Despite having heard her name in Indonesian literary world for quite long, I never read any of Ratih Kumala’s works until just recently. Bastian dan Jamur Ajaib is not her first book, but it was the first ever that dropped into my lap. Freshly published in 2015, it is a collection of thirteen short stories with truly brilliant ideas, although the writing of some of them mostly does not support the shiny premises. Here are a few which I deem to have left the strongest impression in my mind.
Well, it needed a willingness to move through two somewhat badly written stories before I finally came to a number which has both a unique premise and an acceptable way of storytelling. Nenek Hijau, the third story on the list, presents to the reader a notion of virginity apposite to what society believes in general. While people hold a firm belief that women have to keep themselves virgin until the day they’re married, in Nenek Hijau Kumala tries to play with that notion and reverse the whole discourse. As the story unfolds, readers will get to see boys who have to struggle to keep their virginity so that girls will come and ask their parents for their hands in marriage. Yet it is so impossible for them to keep virgin, because once they come of age, Nenek Hijau will come to them, unexpectedly and uninvitedly, and rip them off their virginity. The result of this is way beyond our imagination. The number entitled Tulah is so stunning, not for its storyline but for Kumala’s bravery, or rather audacity, to retell the story of Moses with a plot of her own. The story is told from two changing points of view: Moses and the Red Sea. Kumala uses quite lyrical sentences to elaborate the narrative, which match the tone she has set and thus render a somewhat epic tale.
Some other stories put unfaithfulness on the spotlight and Keretamu Tak Berhenti Lama is one of them. Here in the number eight on the list, unfaithfulness is mingled with social issues, revealing the story of a woman of middle-lower class struggling for money every single day while her becak-driver husband spends it for gambling. Women who carelessly leave their husbands and/or families are often being looked down on by the society. But here, Kumala seems to want to make a statement that if a woman is not happy with her man, then there must be something wrong with him. The other two numbers about unfaithfulness are Rumah Duka and Foto Ibu. Rumah Duka is all about the clash of egos between two women, where a wife has to live with the fact that her husband is unfaithful and has been having an affair with another woman for years, and then has to face that woman on the last day her husband breathes the air. On the other hand, in Foto Ibu the wife knows nothing about her husband’s secret lover until she learns that their settled, peaceful life is not without obstacle.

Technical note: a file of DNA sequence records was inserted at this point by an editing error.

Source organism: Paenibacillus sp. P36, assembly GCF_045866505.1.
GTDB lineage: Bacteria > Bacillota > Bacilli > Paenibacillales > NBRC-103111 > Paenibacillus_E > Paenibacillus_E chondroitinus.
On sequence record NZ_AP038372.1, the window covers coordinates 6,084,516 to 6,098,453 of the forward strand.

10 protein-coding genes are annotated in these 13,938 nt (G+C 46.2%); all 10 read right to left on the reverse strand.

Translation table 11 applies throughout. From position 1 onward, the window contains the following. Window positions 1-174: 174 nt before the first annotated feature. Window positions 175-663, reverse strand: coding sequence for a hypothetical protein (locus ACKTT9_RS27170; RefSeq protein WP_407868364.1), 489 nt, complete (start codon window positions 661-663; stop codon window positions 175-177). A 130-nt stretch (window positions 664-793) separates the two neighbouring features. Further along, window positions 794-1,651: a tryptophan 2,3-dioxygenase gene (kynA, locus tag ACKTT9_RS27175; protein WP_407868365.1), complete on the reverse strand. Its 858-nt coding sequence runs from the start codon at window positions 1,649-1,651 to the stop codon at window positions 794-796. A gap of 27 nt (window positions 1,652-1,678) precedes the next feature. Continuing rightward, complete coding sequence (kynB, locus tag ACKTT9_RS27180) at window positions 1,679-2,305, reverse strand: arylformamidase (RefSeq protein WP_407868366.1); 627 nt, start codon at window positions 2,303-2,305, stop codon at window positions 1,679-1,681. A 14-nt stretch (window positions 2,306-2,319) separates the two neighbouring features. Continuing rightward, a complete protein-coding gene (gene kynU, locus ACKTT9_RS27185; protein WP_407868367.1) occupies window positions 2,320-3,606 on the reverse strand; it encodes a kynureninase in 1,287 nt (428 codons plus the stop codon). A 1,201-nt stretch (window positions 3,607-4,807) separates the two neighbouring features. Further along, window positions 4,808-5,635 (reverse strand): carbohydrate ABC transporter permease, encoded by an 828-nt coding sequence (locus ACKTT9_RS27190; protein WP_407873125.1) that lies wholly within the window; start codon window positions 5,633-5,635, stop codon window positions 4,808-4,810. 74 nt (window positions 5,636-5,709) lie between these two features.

The story of Bau Laut is the most engrossing of all. Its folkloric style really supports the premise and the atmosphere is so dreamy that the reader may feel like they’re dragged into a wonderland. To top it all, the absurdity shrouding it enhances the fairy tale infusion. It’s about Mencar, a young boy living in a seaside village, who has an incredible talent of spotting the fish whereabouts under the sea and goes to sea regularly with the rest of the seafarers in said village. Despite his promise to marry his girlfriend just before his last voyage, Mencar comes back with a married status, to a mermaid. More than that, his talent seems to get greater than anyone can imagine: he can see where the fish are without going out to the sea. But then he chooses to leave the life of prosperity and come back to his true love, breaking his promise in reverse to the mermaid. What people, and his girlfriend, don’t know is that it takes great consequences for him to do that.
When I first turned the first page of the book, which brought me to the story entitled Ode untuk Jangkrik, I strangely felt like I stumbled upon a writing of a little child. This is by no means meant to offend or something, but I honestly was uncomfortable with the awkward, childish writing style. I thought that as an experienced writer who has been wandering around the realm of literature for so long, and even nominated for Khatulistiwa Literary Award, Ratih Kumala would have been better than that. The way she arranges her sentences in that first title on the list is like a little child managing to complete their very first story for the first time. Later on, although her writing and narrative form got way better, I still found some odd diction. She doesn’t seem to know what the meaning of “seraya” in KBBI (our national dictionary of Indonesian language) is, and when to use “sehelai/selembar” instead of “sebuah”. I may be wrong, and we may have different opinions on our own language, but it certainly is disturbing.
On the whole, Bastian dan Jamur Ajaib is a nice short story collection with really fabulous ideas, it’s just such a shame that not all of those ideas are realized in fabulous narrative writing.